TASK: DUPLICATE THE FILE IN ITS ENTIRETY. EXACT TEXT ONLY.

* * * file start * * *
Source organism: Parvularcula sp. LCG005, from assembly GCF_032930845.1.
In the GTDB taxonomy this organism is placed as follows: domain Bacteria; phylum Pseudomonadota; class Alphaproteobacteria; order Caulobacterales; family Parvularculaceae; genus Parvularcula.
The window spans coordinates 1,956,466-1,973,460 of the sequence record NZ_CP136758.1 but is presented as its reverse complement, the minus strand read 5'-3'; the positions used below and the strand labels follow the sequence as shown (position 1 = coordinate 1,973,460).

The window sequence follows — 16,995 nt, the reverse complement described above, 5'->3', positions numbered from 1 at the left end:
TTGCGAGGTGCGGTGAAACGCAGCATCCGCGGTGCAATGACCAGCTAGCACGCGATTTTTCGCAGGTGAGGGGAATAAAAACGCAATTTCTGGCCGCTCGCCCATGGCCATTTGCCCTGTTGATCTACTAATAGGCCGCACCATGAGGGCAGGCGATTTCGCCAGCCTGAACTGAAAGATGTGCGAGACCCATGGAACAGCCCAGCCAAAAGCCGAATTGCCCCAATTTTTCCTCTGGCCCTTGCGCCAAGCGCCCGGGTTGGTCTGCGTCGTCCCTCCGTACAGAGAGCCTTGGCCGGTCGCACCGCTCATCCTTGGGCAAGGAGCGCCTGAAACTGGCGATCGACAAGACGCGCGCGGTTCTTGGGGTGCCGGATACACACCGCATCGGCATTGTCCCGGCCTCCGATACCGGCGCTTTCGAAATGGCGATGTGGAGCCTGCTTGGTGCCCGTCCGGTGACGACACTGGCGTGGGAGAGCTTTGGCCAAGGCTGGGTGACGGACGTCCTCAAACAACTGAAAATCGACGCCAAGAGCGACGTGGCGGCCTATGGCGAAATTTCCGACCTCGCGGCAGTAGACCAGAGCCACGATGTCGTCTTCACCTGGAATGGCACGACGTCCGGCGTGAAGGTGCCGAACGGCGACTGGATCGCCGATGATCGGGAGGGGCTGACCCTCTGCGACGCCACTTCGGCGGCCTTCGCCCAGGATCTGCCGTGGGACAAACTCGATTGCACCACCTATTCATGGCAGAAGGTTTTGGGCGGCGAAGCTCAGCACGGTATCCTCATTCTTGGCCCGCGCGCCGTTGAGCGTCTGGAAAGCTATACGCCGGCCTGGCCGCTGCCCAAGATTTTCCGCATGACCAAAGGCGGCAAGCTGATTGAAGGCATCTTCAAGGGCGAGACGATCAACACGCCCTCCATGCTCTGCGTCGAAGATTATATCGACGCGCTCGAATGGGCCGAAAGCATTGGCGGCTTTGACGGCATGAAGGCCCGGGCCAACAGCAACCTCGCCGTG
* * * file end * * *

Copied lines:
Source organism: Parvularcula sp. LCG005, from assembly GCF_032930845.1.
In the GTDB taxonomy this organism is placed as follows: domain Bacteria; phylum Pseudomonadota; class Alphaproteobacteria; order Caulobacterales; family Parvularculaceae; genus Parvularcula.
The window spans coordinates 1,956,466-1,973,460 of the sequence record NZ_CP136758.1 but is presented as its reverse complement, the minus strand read 5'-3'; the positions used below and the strand labels follow the sequence as shown (position 1 = coordinate 1,973,460).

The window sequence follows — 16,995 nt, the reverse complement described above, 5'->3', positions numbered from 1 at the left end:
TTGCGAGGTGCGGTGAAACGCAGCATCCGCGGTGCAATGACCAGCTAGCACGCGATTTTTCGCAGGTGAGGGGAATAAAAACGCAATTTCTGGCCGCTCGCCCATGGCCATTTGCCCTGTTGATCTACTAATAGGCCGCACCATGAGGGCAGGCGATTTCGCCAGCCTGAACTGAAAGATGTGCGAGACCCATGGAACAGCCCAGCCAAAAGCCGAATTGCCCCAATTTTTCCTCTGGCCCTTGCGCCAAGCGCCCGGGTTGGTCTGCGTCGTCCCTCCGTACAGAGAGCCTTGGCCGGTCGCACCGCTCATCCTTGGGCAAGGAGCGCCTGAAACTGGCGATCGACAAGACGCGCGCGGTTCTTGGGGTGCCGGATACACACCGCATCGGCATTGTCCCGGCCTCCGATACCGGCGCTTTCGAAATGGCGATGTGGAGCCTGCTTGGTGCCCGTCCGGTGACGACACTGGCGTGGGAGAGCTTTGGCCAAGGCTGGGTGACGGACGTCCTCAAACAACTGAAAATCGACGCCAAGAGCGACGTGGCGGCCTATGGCGAAATTTCCGACCTCGCGGCAGTAGACCAGAGCCACGATGTCGTCTTCACCTGGAATGGCACGACGTCCGGCGTGAAGGTGCCGAACGGCGACTGGATCGCCGATGATCGGGAGGGGCTGACCCTCTGCGACGCCACTTCGGCGGCCTTCGCCCAGGATCTGCCGTGGGACAAACTCGATTGCACCACCTATTCATGGCAGAAGGTTTTGGGCGGCGAAGCTCAGCACGGTATCCTCATTCTTGGCCCGCGCGCCGTTGAGCGTCTGGAAAGCTATACGCCGGCCTGGCCGCTGCCCAAGATTTTCCGCATGACCAAAGGCGGCAAGCTGATTGAAGGCATCTTCAAGGGCGAGACGATCAACACGCCCTCCATGCTCTGCGTCGAAGATTATATCGACGCGCTCGAATGGGCCGAAAGCATTGGCGGCTTTGACGGCATGAAGGCCCGGGCCAACAGCAACCTCGCCGTG